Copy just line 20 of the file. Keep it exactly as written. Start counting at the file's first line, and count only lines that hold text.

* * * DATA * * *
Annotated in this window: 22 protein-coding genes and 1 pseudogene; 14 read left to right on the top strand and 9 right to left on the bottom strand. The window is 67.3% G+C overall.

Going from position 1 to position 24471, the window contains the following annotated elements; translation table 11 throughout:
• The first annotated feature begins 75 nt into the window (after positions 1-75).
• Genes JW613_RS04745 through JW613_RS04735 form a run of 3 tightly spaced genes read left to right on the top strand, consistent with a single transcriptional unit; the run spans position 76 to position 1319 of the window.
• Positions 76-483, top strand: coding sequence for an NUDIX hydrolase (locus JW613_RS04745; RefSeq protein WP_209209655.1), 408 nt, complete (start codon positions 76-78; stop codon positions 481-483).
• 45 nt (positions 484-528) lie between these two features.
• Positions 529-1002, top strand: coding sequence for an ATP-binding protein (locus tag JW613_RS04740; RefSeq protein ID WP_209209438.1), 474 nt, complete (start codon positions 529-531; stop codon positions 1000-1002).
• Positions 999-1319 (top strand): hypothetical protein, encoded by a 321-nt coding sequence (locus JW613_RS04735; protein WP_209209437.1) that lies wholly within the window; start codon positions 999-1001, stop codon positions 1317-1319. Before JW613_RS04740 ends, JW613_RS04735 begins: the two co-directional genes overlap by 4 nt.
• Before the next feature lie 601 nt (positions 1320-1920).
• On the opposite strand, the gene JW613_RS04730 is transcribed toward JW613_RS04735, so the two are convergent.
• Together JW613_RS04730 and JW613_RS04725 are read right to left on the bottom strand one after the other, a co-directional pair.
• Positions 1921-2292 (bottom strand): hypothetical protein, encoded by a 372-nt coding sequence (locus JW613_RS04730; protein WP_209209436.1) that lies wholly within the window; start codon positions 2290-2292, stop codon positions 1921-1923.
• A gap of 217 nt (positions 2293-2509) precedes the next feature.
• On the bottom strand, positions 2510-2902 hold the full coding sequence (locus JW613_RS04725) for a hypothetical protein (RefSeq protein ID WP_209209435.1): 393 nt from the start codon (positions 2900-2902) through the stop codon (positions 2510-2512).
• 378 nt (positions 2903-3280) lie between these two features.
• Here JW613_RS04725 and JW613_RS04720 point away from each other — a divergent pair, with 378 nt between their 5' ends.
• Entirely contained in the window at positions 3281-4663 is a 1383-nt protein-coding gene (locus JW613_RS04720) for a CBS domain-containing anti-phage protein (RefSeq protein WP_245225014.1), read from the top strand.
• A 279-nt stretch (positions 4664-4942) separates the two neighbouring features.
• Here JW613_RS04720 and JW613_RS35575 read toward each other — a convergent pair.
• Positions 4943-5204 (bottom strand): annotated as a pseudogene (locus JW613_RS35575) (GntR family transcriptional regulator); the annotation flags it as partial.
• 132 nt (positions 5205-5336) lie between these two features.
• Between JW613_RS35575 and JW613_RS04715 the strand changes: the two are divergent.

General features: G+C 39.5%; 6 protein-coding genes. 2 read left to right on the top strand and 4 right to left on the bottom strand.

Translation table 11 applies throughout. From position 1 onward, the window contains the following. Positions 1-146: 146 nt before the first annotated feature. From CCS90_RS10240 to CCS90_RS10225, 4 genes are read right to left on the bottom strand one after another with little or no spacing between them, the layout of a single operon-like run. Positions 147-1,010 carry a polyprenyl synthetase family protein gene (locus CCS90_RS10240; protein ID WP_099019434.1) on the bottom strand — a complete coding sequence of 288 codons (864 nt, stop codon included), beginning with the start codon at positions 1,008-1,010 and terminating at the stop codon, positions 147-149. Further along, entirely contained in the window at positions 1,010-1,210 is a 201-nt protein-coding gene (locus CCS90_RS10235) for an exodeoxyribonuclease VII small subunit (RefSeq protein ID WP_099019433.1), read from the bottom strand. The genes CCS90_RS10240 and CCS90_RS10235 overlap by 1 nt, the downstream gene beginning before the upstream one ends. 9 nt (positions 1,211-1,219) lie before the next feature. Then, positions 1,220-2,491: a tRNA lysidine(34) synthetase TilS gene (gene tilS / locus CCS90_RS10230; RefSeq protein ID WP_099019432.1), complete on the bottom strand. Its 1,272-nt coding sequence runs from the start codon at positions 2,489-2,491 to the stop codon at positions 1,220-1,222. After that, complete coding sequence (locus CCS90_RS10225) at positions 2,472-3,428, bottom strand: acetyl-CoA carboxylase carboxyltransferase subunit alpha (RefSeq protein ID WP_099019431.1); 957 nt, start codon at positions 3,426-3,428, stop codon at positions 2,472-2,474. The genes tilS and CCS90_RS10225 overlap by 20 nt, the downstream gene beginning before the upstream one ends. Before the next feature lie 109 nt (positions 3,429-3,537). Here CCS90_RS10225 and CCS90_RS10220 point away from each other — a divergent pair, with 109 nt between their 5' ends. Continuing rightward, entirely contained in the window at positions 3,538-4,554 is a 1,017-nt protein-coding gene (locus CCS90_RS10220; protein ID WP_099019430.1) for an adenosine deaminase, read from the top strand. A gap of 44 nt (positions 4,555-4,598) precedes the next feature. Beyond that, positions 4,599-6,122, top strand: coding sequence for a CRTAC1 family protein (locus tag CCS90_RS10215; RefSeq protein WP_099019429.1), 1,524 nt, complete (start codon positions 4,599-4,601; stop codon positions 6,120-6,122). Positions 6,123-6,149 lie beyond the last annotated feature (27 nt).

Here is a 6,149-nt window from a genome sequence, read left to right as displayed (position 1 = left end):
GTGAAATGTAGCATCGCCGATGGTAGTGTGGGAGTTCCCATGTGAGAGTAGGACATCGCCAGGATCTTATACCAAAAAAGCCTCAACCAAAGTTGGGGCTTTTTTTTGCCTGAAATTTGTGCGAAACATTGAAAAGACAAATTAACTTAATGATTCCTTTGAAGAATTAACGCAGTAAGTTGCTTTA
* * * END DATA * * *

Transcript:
• Positions 4943-5204 (bottom strand): annotated as a pseudogene (locus JW613_RS35575) (GntR family transcriptional regulator); the annotation flags it as partial.